Nick Richey can recall in detail the time his mom defined eviction for him. It was about to happen to them. It was her 30th birthday. Twelve-year-old Nick had bought her a pair of earrings from 7-Eleven for the occasion. Scarring as that day in Vancouver, Wash., was decades ago, at least there were no distracting airplanes.

Smash-cut to a Venice Beach alley, and Richey has adapted his mother's explanation and confession into the closing monologue of his debut feature, Low Low. Los Angeles stands in for Vancouver, and actor Elaine Hendrix plays the mother at the end of her rope. This scene punctuates the film's main theme—flat on your ass (or "low low," as it were) with nowhere to go but up. The theme held true that day on set.

"There was an antique airplane show at the Santa Monica airport, and we just couldn't get clean audio," Richey says, remembering his directorial nightmare. "I wanted to kill myself. Every time Elaine would start her monologue, a P-51 Mustang would go beeeyooowww!"

Compounding matters, it was the final day on set for Hendrix, certainly the low-budget indie's most experienced and recognizable actor (from 1998's The Parent Trap and a dozen network and basic cable TV shows). On a financial leash Richey likens to the "craft services budget" for the fellow 2019 female-led high school movie Booksmart, he was sure Low Low would have to fly Hendrix back to L.A. to record the crucial audio in post-production. Hendrix, though, was a generous pro. She remained in the alley to deliver her dialogue only for the reaction shots. That's when fate finally killed the aerial motors. Hendrix noticed the silence, teed up the speech one last time, and Low Low snagged the single take that becomes arguably its best moment.

That day exemplified the luck and professionalism it takes to push a genuine indie film across the finish line, says Richey, who graduated from Fort Vancouver High School in 2001 before studying economics at Lewis & Clark College, hosting Portland's version of the Kids' WB children's programming block, and eventually moving to L.A. The writer-director drew on both himself and old friends for this dramatic snapshot of low-income young women, a demographic Richey thinks is still underrepresented on screen.

"I will betray my best friend for a mediocre dude, or for a better-looking friend," Richey recounts the high school movie tropes he sought to counteract. "The young women I grew up with were rough, strong, loyal—they were nothing like that."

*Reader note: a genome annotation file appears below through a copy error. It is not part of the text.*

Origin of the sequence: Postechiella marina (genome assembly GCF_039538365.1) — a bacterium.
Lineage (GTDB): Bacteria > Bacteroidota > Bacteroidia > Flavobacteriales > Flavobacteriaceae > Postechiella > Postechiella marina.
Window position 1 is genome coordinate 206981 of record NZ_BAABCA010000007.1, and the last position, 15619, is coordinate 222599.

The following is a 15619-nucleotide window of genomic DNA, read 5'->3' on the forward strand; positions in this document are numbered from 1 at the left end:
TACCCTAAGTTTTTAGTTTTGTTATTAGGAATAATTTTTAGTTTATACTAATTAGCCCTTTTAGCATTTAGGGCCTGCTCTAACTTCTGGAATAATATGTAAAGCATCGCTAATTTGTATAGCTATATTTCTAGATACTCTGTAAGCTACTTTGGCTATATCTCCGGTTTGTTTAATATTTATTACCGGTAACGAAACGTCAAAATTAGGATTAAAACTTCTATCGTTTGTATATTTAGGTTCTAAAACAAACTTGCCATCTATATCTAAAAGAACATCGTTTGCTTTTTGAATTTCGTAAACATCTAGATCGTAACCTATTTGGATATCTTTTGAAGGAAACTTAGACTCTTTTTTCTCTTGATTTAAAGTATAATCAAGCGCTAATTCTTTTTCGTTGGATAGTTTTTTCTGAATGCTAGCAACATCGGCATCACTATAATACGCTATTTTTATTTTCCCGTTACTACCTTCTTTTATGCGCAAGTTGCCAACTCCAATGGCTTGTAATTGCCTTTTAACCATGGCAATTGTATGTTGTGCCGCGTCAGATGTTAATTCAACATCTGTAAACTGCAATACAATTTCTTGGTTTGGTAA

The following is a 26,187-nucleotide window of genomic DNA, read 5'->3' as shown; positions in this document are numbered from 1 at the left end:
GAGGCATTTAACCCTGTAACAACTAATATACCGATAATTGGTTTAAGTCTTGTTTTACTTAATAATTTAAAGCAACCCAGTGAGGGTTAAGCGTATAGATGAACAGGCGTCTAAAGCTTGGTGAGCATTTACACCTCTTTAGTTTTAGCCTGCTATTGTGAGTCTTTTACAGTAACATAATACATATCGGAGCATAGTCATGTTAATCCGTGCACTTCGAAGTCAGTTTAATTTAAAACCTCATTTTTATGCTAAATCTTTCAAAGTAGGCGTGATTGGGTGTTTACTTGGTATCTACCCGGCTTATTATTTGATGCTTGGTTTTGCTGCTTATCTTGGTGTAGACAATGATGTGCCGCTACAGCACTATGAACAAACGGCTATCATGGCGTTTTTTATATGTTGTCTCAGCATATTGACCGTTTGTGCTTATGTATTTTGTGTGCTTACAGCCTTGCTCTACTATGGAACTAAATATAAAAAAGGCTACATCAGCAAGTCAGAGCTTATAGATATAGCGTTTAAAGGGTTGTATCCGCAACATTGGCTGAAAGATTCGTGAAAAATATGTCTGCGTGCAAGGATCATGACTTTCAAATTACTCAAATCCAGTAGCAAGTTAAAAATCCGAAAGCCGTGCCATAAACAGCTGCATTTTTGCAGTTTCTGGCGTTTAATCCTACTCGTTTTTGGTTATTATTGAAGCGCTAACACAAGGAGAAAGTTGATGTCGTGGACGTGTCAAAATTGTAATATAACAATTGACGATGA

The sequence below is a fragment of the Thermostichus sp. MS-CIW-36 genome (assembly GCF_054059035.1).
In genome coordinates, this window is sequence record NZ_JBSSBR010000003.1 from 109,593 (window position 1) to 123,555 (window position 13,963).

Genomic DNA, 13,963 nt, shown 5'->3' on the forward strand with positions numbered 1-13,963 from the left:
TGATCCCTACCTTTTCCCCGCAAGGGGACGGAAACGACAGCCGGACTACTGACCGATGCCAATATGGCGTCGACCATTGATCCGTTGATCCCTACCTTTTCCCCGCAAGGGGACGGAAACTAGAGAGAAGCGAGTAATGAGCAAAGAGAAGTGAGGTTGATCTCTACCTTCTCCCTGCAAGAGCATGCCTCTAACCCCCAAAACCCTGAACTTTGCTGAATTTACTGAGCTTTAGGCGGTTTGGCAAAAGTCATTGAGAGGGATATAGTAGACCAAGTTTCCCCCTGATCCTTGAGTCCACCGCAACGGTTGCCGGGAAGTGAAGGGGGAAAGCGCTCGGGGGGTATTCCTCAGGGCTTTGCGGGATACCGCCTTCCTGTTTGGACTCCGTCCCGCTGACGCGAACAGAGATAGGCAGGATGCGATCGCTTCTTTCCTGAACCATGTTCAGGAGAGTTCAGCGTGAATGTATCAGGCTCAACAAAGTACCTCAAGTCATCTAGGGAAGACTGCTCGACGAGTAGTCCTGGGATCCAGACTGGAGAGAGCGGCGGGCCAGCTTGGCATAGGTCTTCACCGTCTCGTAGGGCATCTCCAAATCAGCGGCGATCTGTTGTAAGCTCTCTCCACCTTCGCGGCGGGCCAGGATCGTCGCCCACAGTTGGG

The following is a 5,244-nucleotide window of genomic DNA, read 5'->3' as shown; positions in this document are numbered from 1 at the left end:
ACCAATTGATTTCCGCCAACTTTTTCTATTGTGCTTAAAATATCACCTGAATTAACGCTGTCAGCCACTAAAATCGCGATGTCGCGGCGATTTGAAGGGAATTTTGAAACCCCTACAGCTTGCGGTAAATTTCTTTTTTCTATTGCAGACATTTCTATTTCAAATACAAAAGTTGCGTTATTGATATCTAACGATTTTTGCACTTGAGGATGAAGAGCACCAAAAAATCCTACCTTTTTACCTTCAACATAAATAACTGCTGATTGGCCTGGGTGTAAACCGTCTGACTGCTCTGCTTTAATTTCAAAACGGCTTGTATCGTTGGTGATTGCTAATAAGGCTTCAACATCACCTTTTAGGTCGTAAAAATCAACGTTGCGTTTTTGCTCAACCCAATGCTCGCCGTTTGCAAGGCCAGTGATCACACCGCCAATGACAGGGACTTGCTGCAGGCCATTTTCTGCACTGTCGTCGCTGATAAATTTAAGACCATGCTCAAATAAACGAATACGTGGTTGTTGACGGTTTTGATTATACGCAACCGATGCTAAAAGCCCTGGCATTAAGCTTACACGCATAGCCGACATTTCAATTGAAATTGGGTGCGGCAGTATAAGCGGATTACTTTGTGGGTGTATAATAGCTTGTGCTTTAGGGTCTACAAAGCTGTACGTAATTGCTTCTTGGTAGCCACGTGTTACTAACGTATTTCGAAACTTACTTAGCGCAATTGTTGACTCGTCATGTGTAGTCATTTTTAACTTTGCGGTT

The four friends at the center of Low Low are bonded tight, but conflicted over if, when or how it's appropriate to look beyond their circumstances and, in turn, sever those bonds. Somewhere between much harsher Richard Linklater and heavily humanized (not to mention sanitized) Harmony Korine (Spring Breakers, Kids), Low Low takes on an endless-day quality as protagonist Ryan and company go on an ill-timed bender the night before their de facto graduation. With denial and dread underneath the euphoria, one of the film's more challenging themes is Ryan seeming to dash her own hopes before life does it for her.

"I definitely think [Ryan] has this fear of even saying what she wants," says Ali Richey, star of the movie and spouse to Nick. "She has a fear of becoming her mom, but she's making these choices, sabotaging herself, that would lead her down the same path."

Though the occasional palm tree betrays the Vancouver setting for Southern California, Low Low does capture the depressive blankness of suburban poverty. Shot with flaring, anamorphic lenses, the film's bleary apartment parties seem to shrink even further from the excess of concrete and open air just outside. And though Portland makes no cameo in this Vancouver story, Nick Richey does think the metropolis casts a psychological shadow.

"Growing up, they felt so blatantly separated," he says. "Even going to college in Portland felt like a jump. I wanted to capture this smaller-town mentality, where even when you're next to the metropolis you don't feel like you're a part of it. It feels so much bigger than what you're capable of."

SEE IT: Low Low streams on Amazon Prime, Google Play and YouTube.